This blog is part of a series that will highlight how structural racism in the health care system negatively affects the health of individuals of color. Community Catalyst is committed to exposing and dismantling policies, practices and attitudes that routinely produce cumulative and chronic adverse outcomes for people of color in the health system.
The mouth is the gateway to the body and serves as a clear indicator of one’s economic status. Broken, missing or diseased teeth are an unmistakable sign of poverty, and the consequences are far-ranging. Adults with bad or missing teeth have difficulty finding and keeping a job, and children with oral disease are more likely to struggle in school and have reduced self-esteem.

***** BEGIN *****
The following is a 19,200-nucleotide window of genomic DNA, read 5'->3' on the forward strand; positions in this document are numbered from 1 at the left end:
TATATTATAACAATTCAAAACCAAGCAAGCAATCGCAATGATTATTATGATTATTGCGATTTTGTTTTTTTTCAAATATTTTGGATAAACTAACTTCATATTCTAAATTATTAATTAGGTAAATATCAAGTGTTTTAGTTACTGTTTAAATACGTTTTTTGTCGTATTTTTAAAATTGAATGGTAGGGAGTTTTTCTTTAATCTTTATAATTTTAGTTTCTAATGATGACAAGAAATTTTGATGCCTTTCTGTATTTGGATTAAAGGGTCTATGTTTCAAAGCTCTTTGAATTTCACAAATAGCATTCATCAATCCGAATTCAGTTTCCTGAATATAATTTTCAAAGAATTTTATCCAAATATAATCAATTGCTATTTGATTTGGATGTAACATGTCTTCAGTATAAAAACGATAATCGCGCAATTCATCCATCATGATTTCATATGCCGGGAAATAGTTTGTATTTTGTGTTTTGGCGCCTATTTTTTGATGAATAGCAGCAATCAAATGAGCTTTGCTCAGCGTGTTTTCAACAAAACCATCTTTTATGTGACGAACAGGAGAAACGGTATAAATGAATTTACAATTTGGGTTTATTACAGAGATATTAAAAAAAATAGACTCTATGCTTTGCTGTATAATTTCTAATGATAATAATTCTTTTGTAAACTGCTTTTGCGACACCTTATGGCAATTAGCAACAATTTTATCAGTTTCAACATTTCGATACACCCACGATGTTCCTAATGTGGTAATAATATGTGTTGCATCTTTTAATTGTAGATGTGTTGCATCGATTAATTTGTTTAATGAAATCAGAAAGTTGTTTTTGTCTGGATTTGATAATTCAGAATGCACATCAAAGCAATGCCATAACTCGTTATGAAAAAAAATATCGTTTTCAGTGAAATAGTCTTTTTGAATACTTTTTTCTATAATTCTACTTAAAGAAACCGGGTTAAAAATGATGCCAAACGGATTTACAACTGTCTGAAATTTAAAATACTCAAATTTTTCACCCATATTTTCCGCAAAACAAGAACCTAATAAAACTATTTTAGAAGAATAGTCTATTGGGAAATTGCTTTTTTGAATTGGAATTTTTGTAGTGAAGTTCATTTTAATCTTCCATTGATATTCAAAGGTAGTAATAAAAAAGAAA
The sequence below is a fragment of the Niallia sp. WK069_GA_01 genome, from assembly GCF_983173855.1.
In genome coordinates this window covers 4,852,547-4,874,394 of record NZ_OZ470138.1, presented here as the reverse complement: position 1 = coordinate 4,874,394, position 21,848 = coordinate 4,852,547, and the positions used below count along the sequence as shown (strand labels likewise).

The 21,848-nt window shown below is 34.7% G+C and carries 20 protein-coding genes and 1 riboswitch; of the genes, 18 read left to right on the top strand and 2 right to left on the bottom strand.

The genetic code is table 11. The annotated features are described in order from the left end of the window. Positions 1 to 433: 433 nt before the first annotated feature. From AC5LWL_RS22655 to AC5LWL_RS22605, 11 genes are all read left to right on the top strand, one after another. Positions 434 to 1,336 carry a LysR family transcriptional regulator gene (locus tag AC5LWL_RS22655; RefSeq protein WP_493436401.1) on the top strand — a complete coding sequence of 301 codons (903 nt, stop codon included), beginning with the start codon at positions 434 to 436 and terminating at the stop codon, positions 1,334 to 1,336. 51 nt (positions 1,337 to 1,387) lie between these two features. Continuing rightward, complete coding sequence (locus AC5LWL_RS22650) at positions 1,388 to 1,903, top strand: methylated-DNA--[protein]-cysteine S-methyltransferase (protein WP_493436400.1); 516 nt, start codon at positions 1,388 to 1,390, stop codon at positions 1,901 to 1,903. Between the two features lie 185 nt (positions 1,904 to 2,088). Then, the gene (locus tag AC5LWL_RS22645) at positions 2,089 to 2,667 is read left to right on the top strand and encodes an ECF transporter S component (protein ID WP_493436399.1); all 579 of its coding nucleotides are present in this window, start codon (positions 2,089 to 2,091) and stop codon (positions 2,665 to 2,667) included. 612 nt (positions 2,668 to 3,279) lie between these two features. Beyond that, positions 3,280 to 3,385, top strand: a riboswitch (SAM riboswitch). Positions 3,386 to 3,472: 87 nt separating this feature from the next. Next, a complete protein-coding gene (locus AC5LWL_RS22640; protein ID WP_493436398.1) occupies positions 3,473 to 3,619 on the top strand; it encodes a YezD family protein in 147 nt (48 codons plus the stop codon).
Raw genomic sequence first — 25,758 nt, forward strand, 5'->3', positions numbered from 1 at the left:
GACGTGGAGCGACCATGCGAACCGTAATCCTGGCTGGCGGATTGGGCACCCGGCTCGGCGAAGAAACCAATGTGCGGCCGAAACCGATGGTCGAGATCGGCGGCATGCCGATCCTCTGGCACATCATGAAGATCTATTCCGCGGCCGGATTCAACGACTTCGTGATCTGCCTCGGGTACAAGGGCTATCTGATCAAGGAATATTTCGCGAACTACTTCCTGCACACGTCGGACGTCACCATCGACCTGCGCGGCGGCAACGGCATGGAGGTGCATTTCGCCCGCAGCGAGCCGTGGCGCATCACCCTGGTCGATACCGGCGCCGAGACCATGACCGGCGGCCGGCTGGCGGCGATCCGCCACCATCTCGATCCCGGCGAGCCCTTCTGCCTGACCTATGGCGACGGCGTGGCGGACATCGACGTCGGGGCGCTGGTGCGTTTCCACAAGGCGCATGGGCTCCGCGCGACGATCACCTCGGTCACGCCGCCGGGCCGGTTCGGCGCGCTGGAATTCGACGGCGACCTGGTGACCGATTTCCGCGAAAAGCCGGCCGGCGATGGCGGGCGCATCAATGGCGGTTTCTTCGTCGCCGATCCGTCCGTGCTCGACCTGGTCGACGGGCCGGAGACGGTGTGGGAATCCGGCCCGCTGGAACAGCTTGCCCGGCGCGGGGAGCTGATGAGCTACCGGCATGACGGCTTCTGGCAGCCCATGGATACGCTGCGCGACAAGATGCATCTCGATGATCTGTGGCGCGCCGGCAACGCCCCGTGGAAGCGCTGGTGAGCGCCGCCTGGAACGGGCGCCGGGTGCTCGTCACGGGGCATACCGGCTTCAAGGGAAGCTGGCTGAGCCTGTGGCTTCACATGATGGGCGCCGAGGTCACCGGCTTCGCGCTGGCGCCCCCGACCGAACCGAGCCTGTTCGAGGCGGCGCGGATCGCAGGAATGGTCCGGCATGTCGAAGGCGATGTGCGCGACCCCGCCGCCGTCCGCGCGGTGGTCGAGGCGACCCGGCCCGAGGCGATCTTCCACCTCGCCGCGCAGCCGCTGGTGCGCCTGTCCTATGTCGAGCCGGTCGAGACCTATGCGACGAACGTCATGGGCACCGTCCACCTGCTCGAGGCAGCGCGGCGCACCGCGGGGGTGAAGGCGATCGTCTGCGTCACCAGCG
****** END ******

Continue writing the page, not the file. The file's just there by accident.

Oral disease is one of the most common chronic diseases. In children, it is five times more common than asthma. But it doesn’t stop there—communities of color experience a disproportionate amount of the disease burden. American Indian / Alaska Native children have four-times more untreated decay than white children. Black and Hispanic children are almost two-times more likely to have untreated dental decay compared to white children.